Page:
Be too afraid to get out of bed even when needing to use the bathroom or when it is time to get up.
Continue to want his/her life ordered for him and refuse to do anything for themselves.
Not understand or accept the concept of waiting.
Choose to latch on to one parent over another.
Need to review over and over and over again the simple happenings of a day.
Ask the same questions over and over and over again for comfort.
Struggle with needing to control anything and everything.
Focus on controlling the one thing they can control - their bodily functions (these children will vomit, spit, pee, poop etc. as a way to have control).
Refuse to walk when out in public.
Throw fits of rage when told no.
Try to manipulate to get their way.
Lie. Steal. Cheat.
Run away.

When a child in an orphanage has learned that only the strongest and the fittest survive, that child may...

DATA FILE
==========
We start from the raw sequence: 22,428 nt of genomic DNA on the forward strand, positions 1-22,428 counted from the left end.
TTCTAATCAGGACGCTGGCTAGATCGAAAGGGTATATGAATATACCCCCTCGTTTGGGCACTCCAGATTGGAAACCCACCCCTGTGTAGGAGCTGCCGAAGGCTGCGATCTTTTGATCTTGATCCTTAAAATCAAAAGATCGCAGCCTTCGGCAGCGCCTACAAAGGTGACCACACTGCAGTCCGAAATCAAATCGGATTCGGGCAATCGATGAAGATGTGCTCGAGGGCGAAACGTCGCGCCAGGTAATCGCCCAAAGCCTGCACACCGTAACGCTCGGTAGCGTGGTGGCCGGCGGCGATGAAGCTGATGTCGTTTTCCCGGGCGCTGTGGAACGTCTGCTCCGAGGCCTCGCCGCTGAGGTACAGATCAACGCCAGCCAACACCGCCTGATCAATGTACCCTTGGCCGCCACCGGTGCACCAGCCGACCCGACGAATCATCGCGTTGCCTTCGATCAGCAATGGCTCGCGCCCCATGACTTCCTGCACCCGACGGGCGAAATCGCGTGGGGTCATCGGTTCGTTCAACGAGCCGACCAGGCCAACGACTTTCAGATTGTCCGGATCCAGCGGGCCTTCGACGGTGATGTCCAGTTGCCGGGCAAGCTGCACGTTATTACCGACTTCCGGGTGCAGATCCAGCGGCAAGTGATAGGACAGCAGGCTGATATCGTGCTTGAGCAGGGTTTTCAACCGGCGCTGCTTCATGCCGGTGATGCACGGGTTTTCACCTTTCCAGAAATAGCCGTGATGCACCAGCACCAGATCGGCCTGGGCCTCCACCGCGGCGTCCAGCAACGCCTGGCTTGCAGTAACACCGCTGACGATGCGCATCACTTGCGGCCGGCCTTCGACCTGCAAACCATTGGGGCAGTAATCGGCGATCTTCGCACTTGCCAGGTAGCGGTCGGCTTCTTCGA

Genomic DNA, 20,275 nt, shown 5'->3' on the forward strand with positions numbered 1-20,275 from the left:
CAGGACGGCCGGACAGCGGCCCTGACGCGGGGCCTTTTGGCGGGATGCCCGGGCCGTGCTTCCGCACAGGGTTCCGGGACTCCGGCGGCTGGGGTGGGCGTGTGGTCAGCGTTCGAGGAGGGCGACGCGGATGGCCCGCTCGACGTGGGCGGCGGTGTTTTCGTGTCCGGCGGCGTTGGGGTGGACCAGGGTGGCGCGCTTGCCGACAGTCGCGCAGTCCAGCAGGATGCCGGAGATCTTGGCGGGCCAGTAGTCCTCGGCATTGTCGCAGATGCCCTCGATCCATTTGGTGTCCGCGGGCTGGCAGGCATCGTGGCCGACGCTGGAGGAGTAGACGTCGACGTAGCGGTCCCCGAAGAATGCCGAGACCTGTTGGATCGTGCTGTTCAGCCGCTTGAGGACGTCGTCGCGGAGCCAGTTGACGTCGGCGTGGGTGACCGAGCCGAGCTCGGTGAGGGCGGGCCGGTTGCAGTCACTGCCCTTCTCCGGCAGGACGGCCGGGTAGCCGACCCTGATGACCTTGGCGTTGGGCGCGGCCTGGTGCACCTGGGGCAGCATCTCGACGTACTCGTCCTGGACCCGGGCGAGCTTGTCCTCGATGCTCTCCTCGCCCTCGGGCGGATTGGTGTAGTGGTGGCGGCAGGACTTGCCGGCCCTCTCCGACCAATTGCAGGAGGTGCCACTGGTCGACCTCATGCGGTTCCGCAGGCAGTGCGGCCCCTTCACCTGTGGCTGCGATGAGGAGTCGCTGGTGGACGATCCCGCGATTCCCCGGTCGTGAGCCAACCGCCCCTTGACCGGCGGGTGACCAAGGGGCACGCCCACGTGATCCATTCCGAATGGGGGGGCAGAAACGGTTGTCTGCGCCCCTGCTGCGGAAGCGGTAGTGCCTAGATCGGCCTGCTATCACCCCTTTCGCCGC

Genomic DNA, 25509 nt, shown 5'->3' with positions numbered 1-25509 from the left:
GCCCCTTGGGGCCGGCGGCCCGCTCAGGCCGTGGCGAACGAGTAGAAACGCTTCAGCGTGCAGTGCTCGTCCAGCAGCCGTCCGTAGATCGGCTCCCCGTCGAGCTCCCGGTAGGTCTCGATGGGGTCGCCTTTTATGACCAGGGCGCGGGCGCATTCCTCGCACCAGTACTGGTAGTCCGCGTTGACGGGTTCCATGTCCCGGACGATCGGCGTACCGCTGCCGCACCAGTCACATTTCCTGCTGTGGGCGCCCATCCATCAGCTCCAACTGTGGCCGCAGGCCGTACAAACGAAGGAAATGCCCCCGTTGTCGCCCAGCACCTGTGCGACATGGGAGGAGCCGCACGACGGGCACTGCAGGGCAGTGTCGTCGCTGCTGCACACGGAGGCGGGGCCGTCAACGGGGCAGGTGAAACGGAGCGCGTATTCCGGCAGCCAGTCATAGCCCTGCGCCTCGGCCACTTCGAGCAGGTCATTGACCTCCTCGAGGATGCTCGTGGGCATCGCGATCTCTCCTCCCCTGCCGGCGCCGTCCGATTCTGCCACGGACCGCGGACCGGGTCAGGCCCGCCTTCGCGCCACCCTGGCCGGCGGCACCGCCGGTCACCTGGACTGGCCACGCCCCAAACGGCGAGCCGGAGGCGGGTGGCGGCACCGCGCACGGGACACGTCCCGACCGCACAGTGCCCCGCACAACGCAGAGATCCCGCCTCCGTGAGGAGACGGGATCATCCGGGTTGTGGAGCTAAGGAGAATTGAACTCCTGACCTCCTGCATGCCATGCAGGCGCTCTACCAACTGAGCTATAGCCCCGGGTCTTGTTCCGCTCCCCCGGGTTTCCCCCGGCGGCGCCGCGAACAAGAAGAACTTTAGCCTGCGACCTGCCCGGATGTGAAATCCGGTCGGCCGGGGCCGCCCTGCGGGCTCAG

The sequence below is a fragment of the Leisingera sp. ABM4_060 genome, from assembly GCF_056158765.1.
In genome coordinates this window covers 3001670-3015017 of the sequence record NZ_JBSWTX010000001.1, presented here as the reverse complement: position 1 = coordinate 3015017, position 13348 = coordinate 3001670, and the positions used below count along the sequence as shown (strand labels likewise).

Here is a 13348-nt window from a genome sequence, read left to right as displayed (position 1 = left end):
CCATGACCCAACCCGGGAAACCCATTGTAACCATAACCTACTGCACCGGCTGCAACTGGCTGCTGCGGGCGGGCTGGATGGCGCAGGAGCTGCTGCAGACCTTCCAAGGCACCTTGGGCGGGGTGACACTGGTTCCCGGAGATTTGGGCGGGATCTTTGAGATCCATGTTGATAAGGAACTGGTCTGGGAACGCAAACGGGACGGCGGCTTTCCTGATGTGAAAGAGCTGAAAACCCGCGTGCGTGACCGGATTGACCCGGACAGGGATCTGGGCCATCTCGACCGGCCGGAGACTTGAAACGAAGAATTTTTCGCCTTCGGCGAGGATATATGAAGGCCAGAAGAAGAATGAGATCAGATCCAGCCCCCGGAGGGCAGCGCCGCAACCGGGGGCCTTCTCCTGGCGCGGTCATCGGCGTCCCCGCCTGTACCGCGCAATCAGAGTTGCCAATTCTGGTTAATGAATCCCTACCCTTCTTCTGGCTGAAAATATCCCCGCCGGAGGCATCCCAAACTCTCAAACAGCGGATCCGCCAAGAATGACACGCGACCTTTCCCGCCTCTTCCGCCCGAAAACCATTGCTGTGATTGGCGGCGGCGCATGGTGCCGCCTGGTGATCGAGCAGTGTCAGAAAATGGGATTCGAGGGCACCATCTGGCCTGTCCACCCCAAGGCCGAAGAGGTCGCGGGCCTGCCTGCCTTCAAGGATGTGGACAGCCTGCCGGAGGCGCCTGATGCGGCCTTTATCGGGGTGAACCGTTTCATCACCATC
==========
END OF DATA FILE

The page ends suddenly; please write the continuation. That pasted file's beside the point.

Be terrified of the dark or being alone.
Be unable to fall asleep easily at night and struggle to stay asleep.
Prefer playing with children younger than him/her.
Be physically or vebally aggressive with his/her siblings.
Be sexually inappropriate.
Boss younger siblings around.
Hit, punch, poke, bite and kick other children and animals.
Have the language of a sailor out to sea.
Struggle to let the parent be in control.
Be unable to attach emotionally to the parents. (Reactive Attachment Disorder).

When a child is freed from an orphanage, institute, boarding house, internat....
They may be grateful, upset, happy, scared, excited, angry or fearful.
They may be so afraid that 'this too will pass' that they will hold themselves in check for days, weeks, months and even years before they allow themselves to actually let themselves live freely.
They may be so relieved that someone finally loves them that they will blossom as soon as kind hands carry them away.